How one teenager’s period poverty campaign has sparked change for schoolgirls across Britain

Amika George says girls have resorted to using rags and sleeves of old T-shirts for periods 

Maya Oppenheim
Women's Correspondent
Wednesday 15 January 2020 18:54 GMT
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Period poverty is a widespread issue in the UK – with 49 per cent of girls having missed a day of school due to periods and one in ten women aged 14 to 21 not able to afford period products
Period poverty is a widespread issue in the UK – with 49 per cent of girls having missed a day of school due to periods and one in ten women aged 14 to 21 not able to afford period products

Amika George started campaigning for the government to provide free period products after learning girls were using newspapers, toilet roll and socks to cope with their periods and missing school each month.

The 20-year-old, who launched the Free Periods campaign in 2017, initially found the government ignored her efforts to fund the free provision of menstrual products in all schools and sixth form colleges.

“I was really disgusted to hear there were girls in the UK who were missing up to a week of school every month,” Ms George, who was 17 when she began the campaign, told The Independent. “I was horrified and really angry that even though it was being publicised, the government did not respond.”

The campaigner resorted to working with a law firm to build a “robust legal case” which argued the government had a legal obligation to provide period products under the Equality Act.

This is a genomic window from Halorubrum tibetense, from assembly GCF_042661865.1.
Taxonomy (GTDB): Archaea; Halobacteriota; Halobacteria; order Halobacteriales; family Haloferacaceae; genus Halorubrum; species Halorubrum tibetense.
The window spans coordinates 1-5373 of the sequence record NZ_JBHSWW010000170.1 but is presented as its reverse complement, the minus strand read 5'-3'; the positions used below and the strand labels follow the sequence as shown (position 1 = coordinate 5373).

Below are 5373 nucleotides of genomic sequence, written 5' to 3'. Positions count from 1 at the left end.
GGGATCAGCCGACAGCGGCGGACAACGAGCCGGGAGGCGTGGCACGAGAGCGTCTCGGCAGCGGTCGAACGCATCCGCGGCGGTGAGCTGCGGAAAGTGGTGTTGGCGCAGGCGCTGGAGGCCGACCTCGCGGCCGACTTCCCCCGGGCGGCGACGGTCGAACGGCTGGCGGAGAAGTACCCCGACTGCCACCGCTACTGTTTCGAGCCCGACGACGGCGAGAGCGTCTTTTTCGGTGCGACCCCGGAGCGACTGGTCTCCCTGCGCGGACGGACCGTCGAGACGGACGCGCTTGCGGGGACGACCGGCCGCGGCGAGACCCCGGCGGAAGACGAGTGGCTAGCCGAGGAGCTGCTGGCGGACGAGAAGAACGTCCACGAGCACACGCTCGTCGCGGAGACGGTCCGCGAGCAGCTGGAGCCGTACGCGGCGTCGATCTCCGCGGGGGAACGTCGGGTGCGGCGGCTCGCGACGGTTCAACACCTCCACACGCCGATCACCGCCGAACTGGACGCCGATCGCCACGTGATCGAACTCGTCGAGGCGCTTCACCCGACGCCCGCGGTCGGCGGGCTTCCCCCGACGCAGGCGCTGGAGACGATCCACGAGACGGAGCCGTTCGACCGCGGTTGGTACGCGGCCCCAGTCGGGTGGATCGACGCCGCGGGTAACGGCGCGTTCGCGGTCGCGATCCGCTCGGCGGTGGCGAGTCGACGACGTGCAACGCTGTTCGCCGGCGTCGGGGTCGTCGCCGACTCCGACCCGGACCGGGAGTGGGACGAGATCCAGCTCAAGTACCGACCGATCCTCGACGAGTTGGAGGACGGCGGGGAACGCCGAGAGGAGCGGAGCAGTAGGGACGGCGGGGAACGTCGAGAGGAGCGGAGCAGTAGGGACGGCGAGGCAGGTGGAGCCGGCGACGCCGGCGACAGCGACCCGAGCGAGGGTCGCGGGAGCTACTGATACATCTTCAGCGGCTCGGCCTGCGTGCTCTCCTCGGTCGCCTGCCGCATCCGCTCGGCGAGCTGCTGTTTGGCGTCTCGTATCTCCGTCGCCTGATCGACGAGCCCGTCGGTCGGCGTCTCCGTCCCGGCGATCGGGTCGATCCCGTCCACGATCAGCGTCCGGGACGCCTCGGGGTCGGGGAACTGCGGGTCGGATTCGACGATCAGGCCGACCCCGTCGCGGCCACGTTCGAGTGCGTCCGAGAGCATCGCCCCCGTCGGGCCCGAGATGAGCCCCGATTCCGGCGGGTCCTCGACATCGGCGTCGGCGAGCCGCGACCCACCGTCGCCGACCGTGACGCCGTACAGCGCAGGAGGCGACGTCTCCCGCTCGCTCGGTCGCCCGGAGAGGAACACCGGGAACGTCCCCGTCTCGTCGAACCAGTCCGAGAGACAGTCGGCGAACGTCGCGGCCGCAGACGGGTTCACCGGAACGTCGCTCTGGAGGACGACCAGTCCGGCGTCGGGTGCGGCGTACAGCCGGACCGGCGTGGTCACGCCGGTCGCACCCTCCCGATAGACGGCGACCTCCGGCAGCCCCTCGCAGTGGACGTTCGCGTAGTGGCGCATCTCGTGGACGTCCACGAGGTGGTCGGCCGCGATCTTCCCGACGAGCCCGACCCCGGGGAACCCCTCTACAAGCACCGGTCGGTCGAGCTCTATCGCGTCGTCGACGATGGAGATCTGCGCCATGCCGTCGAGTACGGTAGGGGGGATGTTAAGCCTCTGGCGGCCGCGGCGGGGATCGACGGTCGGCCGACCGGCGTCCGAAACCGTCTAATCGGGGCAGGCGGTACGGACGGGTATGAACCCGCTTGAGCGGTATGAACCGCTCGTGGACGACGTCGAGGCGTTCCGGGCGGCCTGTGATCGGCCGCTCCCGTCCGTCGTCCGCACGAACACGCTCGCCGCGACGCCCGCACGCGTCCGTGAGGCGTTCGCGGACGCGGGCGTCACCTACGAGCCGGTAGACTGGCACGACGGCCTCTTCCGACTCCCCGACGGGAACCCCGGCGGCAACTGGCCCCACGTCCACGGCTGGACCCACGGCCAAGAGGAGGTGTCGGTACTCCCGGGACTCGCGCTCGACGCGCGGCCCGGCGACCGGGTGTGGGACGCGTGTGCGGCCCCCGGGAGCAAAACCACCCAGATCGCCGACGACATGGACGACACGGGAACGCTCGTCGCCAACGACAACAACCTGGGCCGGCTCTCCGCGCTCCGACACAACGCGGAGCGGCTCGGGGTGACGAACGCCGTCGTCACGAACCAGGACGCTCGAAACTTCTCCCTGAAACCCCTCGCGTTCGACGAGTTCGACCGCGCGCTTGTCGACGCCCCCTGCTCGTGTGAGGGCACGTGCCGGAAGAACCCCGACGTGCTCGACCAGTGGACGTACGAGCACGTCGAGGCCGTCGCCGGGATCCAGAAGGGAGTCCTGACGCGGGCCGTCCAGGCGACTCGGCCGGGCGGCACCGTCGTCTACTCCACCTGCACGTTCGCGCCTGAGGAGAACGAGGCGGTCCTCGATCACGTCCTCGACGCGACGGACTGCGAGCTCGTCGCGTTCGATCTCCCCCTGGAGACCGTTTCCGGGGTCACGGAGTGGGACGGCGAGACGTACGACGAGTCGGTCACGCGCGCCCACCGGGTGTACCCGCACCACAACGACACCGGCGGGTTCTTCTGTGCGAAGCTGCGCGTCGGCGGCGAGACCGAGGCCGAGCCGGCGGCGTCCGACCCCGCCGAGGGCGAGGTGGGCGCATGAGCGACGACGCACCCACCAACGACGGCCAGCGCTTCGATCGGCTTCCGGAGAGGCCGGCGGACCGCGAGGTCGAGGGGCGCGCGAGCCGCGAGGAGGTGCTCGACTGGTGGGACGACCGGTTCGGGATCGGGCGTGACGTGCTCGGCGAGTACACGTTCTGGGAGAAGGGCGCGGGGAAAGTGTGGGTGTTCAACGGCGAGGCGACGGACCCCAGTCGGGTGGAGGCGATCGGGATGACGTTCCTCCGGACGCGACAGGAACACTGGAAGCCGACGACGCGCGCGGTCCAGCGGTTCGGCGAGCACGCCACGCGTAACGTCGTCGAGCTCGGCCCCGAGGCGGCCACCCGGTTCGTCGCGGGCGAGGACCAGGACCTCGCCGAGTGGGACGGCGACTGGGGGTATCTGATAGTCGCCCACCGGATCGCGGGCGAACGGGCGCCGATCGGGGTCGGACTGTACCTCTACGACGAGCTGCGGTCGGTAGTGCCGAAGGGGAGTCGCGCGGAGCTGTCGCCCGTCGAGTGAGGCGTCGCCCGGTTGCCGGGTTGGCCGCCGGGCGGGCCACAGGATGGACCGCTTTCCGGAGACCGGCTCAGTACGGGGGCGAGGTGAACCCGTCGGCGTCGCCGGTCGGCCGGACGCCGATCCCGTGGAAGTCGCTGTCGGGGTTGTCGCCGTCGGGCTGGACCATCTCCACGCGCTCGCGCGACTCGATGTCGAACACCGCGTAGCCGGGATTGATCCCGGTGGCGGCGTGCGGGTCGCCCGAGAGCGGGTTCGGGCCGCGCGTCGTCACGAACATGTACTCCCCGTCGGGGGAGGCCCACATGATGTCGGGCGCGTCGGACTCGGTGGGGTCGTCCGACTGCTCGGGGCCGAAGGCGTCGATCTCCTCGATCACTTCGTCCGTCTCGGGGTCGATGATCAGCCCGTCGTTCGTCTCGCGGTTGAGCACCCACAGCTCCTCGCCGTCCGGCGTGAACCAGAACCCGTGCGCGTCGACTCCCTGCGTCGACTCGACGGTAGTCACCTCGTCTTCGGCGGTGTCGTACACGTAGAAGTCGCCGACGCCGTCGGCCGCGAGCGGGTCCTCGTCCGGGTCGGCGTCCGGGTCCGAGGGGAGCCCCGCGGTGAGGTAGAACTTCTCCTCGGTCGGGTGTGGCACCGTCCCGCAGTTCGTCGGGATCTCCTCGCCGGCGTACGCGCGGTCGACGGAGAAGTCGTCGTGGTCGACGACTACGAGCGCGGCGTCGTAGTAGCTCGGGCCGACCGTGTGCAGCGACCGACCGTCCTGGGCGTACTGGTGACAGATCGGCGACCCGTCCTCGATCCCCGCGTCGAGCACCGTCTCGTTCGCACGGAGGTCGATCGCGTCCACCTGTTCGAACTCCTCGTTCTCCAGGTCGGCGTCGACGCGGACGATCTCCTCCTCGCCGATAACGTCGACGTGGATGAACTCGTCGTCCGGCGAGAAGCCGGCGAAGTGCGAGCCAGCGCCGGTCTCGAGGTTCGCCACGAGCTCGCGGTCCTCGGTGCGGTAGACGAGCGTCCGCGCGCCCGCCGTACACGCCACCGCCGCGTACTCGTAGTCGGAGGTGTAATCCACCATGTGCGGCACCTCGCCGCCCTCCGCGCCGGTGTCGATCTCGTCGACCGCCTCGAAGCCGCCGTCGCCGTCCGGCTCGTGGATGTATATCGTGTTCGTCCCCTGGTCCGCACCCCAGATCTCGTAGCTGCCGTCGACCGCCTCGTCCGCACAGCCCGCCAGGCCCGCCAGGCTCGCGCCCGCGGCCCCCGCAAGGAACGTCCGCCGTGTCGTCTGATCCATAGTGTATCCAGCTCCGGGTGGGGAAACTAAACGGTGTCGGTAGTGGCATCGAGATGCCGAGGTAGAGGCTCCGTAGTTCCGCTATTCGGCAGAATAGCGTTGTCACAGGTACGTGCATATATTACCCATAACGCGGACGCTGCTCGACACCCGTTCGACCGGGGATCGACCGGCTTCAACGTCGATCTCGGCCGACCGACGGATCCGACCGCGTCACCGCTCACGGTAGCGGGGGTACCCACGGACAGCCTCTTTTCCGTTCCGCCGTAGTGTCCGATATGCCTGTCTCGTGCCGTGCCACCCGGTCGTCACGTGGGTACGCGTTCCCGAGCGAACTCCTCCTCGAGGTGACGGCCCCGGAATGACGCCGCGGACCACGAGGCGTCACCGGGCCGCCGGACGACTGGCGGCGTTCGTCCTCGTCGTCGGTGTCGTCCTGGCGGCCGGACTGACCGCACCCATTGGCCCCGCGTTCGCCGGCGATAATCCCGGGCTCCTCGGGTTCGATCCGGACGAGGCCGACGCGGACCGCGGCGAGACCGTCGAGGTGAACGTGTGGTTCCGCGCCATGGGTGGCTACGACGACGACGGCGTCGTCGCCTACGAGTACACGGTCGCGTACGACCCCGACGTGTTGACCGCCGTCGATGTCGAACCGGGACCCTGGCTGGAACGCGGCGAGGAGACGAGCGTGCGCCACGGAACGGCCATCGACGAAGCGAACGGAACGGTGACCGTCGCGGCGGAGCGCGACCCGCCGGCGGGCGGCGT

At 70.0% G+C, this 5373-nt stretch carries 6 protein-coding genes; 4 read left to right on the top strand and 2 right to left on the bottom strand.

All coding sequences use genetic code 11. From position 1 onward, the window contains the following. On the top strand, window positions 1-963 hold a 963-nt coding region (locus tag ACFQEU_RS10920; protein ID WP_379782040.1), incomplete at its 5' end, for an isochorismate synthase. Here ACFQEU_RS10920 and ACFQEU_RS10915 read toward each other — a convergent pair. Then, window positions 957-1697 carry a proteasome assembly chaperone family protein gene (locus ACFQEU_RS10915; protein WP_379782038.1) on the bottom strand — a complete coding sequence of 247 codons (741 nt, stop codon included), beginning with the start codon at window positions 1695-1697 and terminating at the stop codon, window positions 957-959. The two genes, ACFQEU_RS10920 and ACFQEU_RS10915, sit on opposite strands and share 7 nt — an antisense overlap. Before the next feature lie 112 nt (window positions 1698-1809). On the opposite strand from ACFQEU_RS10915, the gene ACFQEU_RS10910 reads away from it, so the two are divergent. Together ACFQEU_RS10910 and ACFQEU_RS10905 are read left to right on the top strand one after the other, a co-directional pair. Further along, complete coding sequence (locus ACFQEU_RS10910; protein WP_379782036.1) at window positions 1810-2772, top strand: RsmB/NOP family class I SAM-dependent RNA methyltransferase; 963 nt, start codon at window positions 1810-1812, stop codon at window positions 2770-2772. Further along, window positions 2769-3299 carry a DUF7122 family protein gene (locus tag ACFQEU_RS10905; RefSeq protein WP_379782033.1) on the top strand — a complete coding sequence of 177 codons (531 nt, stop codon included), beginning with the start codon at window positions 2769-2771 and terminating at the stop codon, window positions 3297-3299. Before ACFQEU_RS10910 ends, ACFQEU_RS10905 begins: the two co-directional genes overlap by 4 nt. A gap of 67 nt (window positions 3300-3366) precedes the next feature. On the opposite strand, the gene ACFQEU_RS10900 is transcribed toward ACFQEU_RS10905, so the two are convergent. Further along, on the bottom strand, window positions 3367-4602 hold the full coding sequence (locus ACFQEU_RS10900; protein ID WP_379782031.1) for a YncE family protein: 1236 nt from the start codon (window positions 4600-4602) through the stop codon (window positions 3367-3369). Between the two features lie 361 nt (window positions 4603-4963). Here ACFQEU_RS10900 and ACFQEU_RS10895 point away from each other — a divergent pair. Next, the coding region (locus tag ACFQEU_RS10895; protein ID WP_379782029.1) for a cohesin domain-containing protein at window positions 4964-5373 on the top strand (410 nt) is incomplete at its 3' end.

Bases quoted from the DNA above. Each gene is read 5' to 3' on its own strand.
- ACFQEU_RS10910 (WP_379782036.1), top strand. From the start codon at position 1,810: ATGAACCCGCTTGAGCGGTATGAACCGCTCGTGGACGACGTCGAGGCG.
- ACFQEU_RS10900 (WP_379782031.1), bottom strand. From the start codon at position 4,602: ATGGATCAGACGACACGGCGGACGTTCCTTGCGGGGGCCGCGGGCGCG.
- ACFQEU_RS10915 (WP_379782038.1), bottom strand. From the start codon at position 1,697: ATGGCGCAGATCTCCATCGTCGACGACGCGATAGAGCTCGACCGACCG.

Period poverty is a widespread issue in the UK — with 49 per cent of girls having missed a day of school due to periods and one in 10 women aged 14 to 21 not able to afford period products.

Last spring, the government announced girls at primary and secondary schools in England and Wales would be provided with free sanitary products from early 2020.

The government backtracked and rolled out the scheme to a wider age range — also including those in sixth form colleges — after it came under fierce criticism from campaigners for initially only choosing to distribute period products in secondary schools.

Ms George applauded the government scheme but raised concerns schools might not take up the offer of providing sanitary products due to not being aware they are accessible.

“I am really, really excited they will be freely available from next week,” she added. “The really important thing is the schools take up the government on it. We are pushing for all schools to get involved. Access to period products should be categorised as a basic necessity in the same way that toilet paper and soap are, and tampons and pads should not be classed as a luxury item.”

Sanitary products in the UK are classed as a “luxury, non-essential item” and taxed at 5 per cent — with the average lifetime cost of sanitary products estimated at £4,800.

Ms George said lots of friends and strangers had contacted her to recount their own experiences of period poverty.